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Weekly Round-Up: Poetry, Prizes, and Getting Personal

Every week our editors publish somewhere between 10 and 15 blog posts—but it can be hard to keep up amidst the busyness of everyday life. To make sure you never miss another post, we've created a new weekly round-up series. Each Saturday, find the previous week's posts all in one place.

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Grand Opening

It's important to have a strong opening scene so that readers want to keep reading your novel. Here are 5 Types of Opening Scenes to Make Your Story Stand Out.

Getting Personal

You don't have to keep a journal to be a "real" writer, but if you want to give it another shot, consider trying ones of these 5 New Ways for Writers to Keep a Journal.

Romance novels tend to include a very particular type of scene—and it can be uncomfortable to write those scenes. Read Handling the Risqué Parts of Writing Romance for some advice.

Agents and Opportunities

This week's agent spotlight shines on Shaheen Qureshi of Capital Talent Agency. She is seeking literary fiction and nonfiction, with an emphasis on historical fiction and narrative nonfiction, as well as memoirs, cookbooks, and graphic novels.

While working on your book, you may be dreaming about getting it published—but you also may be dreaming of winning prizes. Check out The Trick to Winning Big Literary Prizes to learn about one writer's trick to improve his writing and start enjoying literature.

The trick to writing a query letter? Be fearless and learn to love it. Read Fearless Querying: Learning to Love the Query Letter to learn more.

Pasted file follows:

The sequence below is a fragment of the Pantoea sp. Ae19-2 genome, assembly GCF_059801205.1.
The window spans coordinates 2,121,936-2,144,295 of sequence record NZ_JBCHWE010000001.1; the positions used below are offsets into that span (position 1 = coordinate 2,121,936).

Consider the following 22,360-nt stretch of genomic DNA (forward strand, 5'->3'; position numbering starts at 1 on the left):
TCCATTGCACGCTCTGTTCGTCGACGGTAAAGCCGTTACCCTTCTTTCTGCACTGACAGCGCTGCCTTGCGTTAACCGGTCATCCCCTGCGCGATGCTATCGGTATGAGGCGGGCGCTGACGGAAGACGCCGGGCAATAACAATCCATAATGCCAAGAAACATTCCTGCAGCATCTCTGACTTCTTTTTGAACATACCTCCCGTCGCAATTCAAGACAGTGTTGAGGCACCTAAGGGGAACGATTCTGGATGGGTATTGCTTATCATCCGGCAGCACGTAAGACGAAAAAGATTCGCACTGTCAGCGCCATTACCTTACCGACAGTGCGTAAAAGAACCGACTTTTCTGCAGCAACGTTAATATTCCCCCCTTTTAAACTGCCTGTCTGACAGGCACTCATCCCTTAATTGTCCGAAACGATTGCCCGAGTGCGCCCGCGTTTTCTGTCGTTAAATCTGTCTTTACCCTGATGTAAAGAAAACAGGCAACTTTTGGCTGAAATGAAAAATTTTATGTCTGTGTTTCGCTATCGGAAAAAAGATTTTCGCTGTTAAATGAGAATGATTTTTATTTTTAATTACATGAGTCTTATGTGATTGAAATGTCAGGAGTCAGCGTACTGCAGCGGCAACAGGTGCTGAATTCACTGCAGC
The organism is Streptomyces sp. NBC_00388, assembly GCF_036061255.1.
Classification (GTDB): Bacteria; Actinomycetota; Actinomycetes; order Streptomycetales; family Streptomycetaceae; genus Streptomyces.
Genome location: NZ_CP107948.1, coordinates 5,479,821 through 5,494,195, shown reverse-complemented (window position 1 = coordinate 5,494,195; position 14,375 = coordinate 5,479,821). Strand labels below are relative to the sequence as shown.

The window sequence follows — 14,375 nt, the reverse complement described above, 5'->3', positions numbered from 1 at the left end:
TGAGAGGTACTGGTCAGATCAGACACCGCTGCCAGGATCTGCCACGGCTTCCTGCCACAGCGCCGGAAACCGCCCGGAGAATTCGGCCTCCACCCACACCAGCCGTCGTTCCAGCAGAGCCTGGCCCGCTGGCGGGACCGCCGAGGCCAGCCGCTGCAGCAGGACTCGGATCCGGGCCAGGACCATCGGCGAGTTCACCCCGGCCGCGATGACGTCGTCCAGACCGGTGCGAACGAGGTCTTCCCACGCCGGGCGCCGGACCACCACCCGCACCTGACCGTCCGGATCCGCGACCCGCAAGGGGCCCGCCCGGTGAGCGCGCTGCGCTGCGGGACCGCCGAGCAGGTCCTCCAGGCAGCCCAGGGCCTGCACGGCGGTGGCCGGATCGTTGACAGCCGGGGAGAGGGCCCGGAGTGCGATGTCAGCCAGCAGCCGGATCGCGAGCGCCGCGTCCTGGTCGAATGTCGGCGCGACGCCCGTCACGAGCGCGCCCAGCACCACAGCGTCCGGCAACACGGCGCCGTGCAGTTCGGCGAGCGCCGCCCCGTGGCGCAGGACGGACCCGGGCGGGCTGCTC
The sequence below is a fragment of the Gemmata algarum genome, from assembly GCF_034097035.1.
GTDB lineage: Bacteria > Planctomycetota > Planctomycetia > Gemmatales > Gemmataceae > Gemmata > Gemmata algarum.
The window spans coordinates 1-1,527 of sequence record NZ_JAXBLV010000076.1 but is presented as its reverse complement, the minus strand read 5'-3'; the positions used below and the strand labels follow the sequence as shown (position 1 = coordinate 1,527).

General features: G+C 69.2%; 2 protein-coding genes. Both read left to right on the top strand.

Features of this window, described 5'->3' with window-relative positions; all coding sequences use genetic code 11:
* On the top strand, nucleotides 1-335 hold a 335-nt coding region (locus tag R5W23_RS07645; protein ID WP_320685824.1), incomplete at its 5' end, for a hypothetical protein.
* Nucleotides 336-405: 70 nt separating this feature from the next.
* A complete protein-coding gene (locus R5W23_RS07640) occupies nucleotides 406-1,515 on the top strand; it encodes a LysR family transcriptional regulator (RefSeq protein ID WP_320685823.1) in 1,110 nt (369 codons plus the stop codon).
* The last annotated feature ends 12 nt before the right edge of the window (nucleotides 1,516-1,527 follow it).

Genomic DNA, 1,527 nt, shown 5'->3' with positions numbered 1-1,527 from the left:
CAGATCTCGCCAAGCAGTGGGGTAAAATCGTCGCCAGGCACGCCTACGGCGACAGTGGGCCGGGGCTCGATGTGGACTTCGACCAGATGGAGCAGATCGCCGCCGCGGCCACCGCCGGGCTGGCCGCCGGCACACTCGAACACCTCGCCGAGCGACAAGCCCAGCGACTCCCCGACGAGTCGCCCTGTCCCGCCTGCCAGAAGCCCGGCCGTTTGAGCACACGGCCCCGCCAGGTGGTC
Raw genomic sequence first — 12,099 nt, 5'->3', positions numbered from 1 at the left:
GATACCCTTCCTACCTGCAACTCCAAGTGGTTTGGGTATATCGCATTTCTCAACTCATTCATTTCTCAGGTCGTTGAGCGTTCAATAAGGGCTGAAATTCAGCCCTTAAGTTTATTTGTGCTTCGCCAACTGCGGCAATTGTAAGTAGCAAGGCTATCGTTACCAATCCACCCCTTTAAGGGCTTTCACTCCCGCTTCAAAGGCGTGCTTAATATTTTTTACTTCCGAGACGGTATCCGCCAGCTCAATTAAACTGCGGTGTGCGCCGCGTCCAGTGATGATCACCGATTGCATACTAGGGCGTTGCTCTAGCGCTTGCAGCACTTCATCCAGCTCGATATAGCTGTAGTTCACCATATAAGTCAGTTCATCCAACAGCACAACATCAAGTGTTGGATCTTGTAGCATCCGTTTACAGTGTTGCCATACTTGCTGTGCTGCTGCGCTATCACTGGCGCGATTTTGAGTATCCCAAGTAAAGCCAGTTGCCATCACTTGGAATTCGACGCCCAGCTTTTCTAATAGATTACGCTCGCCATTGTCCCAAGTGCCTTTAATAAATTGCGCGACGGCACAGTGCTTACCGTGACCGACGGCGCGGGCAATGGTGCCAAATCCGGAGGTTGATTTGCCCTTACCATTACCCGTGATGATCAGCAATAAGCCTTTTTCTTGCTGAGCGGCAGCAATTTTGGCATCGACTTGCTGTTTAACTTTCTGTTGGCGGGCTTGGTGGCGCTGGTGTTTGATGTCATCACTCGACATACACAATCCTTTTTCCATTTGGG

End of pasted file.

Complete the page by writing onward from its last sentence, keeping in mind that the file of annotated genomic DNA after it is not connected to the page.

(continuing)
For a successful example of a debut novelist's querying experience, read the newest installment of How I Got My Agent.

Poetic Asides

For this week's Wednesday Poetry Prompt, write a betrayal poem. Then join the WD Poetic Form Challenge and try out a curtal sonnet.

This week's poetry spotlight brings to the stage the Bowery Poetry Club. Learn more here.

Why do you write poetry? Check out Why I Write Poetry: J.lynn Sheridan and consider submitting an essay that shares why you write poetry.

How Writers Can Apply Business Tools to Their Writing

How Writers Can Apply Business Tools to Their Writing

Author Katherine Quevedo takes an analytical look at the creative process in hopes to help other writers find writing success.

Nick Petrie: On Following the Most Compelling Story

Nick Petrie: On Following the Most Compelling Story

Award-winning author Nick Petrie discusses how he listened to the story that wanted to be told in his new Peter Ash thriller novel, The Runaway.

Poetry Prompt

Wednesday Poetry Prompts: 596

Every Wednesday, Robert Lee Brewer shares a prompt and an example poem to get things started on the Poetic Asides blog. This week, write a punishment poem.

Jacquelyn Mitchard: On Forgiveness in Fiction

Jacquelyn Mitchard: On Forgiveness in Fiction

Award-winning novelist Jacquelyn Mitchard discusses the chance meeting that led to her new novel, The Good Son.

Sea Bound

Sea Bound

Every writer needs a little inspiration once in a while. For today's prompt, write about someone connected to the sea.

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Get Published With the Latest Market Books Editions

Get published and find more success with your writing by using the latest editions of the Market Books, including Writer's Market, Poet's Market, Guide to Literary Agents, and more!

Michigan Quarterly Review: Market Spotlight

Michigan Quarterly Review: Market Spotlight

For this week's market spotlight, we look at Michigan Quarterly Review, the flagship literary journal of the University of Michigan.

Desperate vs. Disparate (Grammar Rules)

Desperate vs. Disparate (Grammar Rules)

This post looks at the differences between desperate and disparate with Grammar Rules from the Writer's Digest editors, including a few examples of correct usages.

What Is Pastiche in Literature, and Why Is Sherlock Holmes Perfect for It?

What Is Pastiche in Literature, and Why Is Sherlock Holmes Perfect for It?

What has made Sherlock Holmes so adaptable and changeable throughout the character’s original inception? Author Timothy Miller explains.